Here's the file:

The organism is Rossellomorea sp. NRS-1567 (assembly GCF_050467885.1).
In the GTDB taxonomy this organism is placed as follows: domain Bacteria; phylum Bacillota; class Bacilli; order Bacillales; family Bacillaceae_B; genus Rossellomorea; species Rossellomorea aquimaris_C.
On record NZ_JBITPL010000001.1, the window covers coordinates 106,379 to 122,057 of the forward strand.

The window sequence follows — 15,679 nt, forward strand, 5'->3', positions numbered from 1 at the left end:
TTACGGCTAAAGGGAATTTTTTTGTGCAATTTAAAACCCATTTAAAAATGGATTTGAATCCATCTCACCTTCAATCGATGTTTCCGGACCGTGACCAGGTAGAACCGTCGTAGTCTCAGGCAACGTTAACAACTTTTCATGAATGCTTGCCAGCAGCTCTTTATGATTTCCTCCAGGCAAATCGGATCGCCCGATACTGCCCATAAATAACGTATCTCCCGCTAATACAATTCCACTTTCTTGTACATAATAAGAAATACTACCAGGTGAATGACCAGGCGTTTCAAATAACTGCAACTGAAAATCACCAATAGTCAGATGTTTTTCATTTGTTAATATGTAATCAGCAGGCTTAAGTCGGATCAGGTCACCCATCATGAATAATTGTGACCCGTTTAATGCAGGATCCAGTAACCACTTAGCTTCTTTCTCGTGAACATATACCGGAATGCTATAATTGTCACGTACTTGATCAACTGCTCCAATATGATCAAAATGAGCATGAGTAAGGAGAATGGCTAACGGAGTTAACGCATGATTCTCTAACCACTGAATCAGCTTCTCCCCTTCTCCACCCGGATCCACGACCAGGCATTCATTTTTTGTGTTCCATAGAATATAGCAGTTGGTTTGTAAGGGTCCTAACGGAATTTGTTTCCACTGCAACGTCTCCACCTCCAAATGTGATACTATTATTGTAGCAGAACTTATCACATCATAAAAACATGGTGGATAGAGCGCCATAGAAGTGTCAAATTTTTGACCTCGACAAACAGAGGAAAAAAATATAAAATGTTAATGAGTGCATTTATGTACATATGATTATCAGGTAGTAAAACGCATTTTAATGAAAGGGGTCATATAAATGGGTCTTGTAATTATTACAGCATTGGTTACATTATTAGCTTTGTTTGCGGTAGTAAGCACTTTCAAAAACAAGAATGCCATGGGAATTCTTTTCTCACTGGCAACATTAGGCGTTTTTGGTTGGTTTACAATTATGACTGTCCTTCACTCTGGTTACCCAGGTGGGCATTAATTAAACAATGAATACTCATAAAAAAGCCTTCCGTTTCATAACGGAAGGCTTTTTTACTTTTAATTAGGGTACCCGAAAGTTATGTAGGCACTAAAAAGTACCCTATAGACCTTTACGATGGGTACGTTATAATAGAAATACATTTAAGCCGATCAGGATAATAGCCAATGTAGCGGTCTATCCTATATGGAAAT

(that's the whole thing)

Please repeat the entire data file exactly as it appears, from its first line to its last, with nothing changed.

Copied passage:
The organism is Rossellomorea sp. NRS-1567 (assembly GCF_050467885.1).
In the GTDB taxonomy this organism is placed as follows: domain Bacteria; phylum Bacillota; class Bacilli; order Bacillales; family Bacillaceae_B; genus Rossellomorea; species Rossellomorea aquimaris_C.
On record NZ_JBITPL010000001.1, the window covers coordinates 106,379 to 122,057 of the forward strand.

The window sequence follows — 15,679 nt, forward strand, 5'->3', positions numbered from 1 at the left end:
TTACGGCTAAAGGGAATTTTTTTGTGCAATTTAAAACCCATTTAAAAATGGATTTGAATCCATCTCACCTTCAATCGATGTTTCCGGACCGTGACCAGGTAGAACCGTCGTAGTCTCAGGCAACGTTAACAACTTTTCATGAATGCTTGCCAGCAGCTCTTTATGATTTCCTCCAGGCAAATCGGATCGCCCGATACTGCCCATAAATAACGTATCTCCCGCTAATACAATTCCACTTTCTTGTACATAATAAGAAATACTACCAGGTGAATGACCAGGCGTTTCAAATAACTGCAACTGAAAATCACCAATAGTCAGATGTTTTTCATTTGTTAATATGTAATCAGCAGGCTTAAGTCGGATCAGGTCACCCATCATGAATAATTGTGACCCGTTTAATGCAGGATCCAGTAACCACTTAGCTTCTTTCTCGTGAACATATACCGGAATGCTATAATTGTCACGTACTTGATCAACTGCTCCAATATGATCAAAATGAGCATGAGTAAGGAGAATGGCTAACGGAGTTAACGCATGATTCTCTAACCACTGAATCAGCTTCTCCCCTTCTCCACCCGGATCCACGACCAGGCATTCATTTTTTGTGTTCCATAGAATATAGCAGTTGGTTTGTAAGGGTCCTAACGGAATTTGTTTCCACTGCAACGTCTCCACCTCCAAATGTGATACTATTATTGTAGCAGAACTTATCACATCATAAAAACATGGTGGATAGAGCGCCATAGAAGTGTCAAATTTTTGACCTCGACAAACAGAGGAAAAAAATATAAAATGTTAATGAGTGCATTTATGTACATATGATTATCAGGTAGTAAAACGCATTTTAATGAAAGGGGTCATATAAATGGGTCTTGTAATTATTACAGCATTGGTTACATTATTAGCTTTGTTTGCGGTAGTAAGCACTTTCAAAAACAAGAATGCCATGGGAATTCTTTTCTCACTGGCAACATTAGGCGTTTTTGGTTGGTTTACAATTATGACTGTCCTTCACTCTGGTTACCCAGGTGGGCATTAATTAAACAATGAATACTCATAAAAAAGCCTTCCGTTTCATAACGGAAGGCTTTTTTACTTTTAATTAGGGTACCCGAAAGTTATGTAGGCACTAAAAAGTACCCTATAGACCTTTACGATGGGTACGTTATAATAGAAATACATTTAAGCCGATCAGGATAATAGCCAATGTAGCGGTCTATCCTATATGGAAAT